Since the Spring of 2013, when the overhang of the housing crisis had mostly worn off, Americans have consistently seen real estate as the most productive vehicle for their savings over the long run, according to a new Gallup poll:
Since the 1940s, a central pillar of American social policy has been to make it easier for the average American family to buy a home with a small downpayment and an affordable monthly payment based on a 30-year fixed-rate mortgage. This system has been responsible for the creation of trillions of dollars in assets for middle class and lower middle class Americans, and in most American families housing represents their single greatest financial asset.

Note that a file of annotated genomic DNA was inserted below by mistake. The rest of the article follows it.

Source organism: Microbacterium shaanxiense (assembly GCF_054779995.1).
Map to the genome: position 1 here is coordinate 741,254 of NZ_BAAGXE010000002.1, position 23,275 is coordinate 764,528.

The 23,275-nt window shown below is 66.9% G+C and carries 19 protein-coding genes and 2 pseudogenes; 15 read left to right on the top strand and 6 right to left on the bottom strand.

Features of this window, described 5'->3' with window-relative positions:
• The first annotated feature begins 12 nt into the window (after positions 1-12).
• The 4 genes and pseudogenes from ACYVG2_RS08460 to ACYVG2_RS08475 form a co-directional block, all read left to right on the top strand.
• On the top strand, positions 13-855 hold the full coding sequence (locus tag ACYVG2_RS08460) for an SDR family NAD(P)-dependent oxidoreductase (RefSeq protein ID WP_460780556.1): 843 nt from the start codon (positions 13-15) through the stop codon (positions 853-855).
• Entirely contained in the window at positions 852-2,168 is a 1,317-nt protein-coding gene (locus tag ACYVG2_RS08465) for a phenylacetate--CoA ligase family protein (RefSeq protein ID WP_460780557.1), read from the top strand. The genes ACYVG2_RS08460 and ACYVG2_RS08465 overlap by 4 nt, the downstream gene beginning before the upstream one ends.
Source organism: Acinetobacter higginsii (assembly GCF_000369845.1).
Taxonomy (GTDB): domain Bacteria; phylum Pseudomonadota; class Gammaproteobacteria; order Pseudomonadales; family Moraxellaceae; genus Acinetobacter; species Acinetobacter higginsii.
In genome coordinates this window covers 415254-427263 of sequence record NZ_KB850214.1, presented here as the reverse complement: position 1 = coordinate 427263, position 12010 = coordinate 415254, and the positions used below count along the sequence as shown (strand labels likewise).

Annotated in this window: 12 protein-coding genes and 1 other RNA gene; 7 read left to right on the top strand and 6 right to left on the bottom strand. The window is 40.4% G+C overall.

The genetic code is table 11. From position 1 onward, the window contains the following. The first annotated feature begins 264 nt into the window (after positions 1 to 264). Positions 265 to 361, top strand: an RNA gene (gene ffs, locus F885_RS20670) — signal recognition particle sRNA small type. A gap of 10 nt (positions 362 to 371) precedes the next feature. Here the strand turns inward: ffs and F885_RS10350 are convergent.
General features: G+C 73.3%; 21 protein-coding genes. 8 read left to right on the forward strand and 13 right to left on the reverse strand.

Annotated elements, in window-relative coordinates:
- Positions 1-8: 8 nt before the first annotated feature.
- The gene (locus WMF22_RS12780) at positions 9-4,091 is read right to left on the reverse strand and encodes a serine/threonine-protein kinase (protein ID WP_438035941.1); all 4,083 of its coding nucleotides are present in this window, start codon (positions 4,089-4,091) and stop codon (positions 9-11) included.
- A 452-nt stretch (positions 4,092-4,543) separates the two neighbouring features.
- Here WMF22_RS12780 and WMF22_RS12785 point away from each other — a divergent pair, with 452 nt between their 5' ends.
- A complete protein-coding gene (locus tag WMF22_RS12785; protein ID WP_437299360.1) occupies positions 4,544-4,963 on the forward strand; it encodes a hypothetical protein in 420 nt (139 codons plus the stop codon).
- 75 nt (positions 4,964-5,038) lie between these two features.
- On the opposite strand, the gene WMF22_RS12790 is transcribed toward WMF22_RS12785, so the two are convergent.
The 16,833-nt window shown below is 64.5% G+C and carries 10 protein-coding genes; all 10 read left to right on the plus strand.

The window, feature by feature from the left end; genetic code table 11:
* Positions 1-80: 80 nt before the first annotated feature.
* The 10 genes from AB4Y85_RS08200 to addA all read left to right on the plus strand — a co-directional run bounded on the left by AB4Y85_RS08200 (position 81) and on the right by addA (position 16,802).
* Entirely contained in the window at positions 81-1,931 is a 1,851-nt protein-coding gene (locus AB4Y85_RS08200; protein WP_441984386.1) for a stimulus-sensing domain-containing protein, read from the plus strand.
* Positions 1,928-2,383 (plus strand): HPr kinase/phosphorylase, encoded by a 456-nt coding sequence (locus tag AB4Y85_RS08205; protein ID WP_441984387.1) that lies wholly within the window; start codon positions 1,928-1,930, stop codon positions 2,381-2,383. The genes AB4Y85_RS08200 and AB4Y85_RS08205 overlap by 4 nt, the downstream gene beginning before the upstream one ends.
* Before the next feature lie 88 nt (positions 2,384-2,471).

One of the causes of the continuing disparity between black and white family net worth is the lingering effect of the redlining and other discriminatory practices that largely excluded African American families from the benefits of federal housing policy for much of the postwar period.
With the large millennial generation now reaching the age of household formation, it’s vital that we make sure that the great wealth-creating machine is ready for them. There are still major obstacles: NIMBY land use policies block too many people out of the housing market. And the country lacks the necessary infrastructure to construct a Third Ring of Suburbs—that is, another wave of housing construction further out from city centers.
This shouldn’t be treated as an afterthought. It is mission critical: The millennial generation needs a seat at the table and a piece of the pie.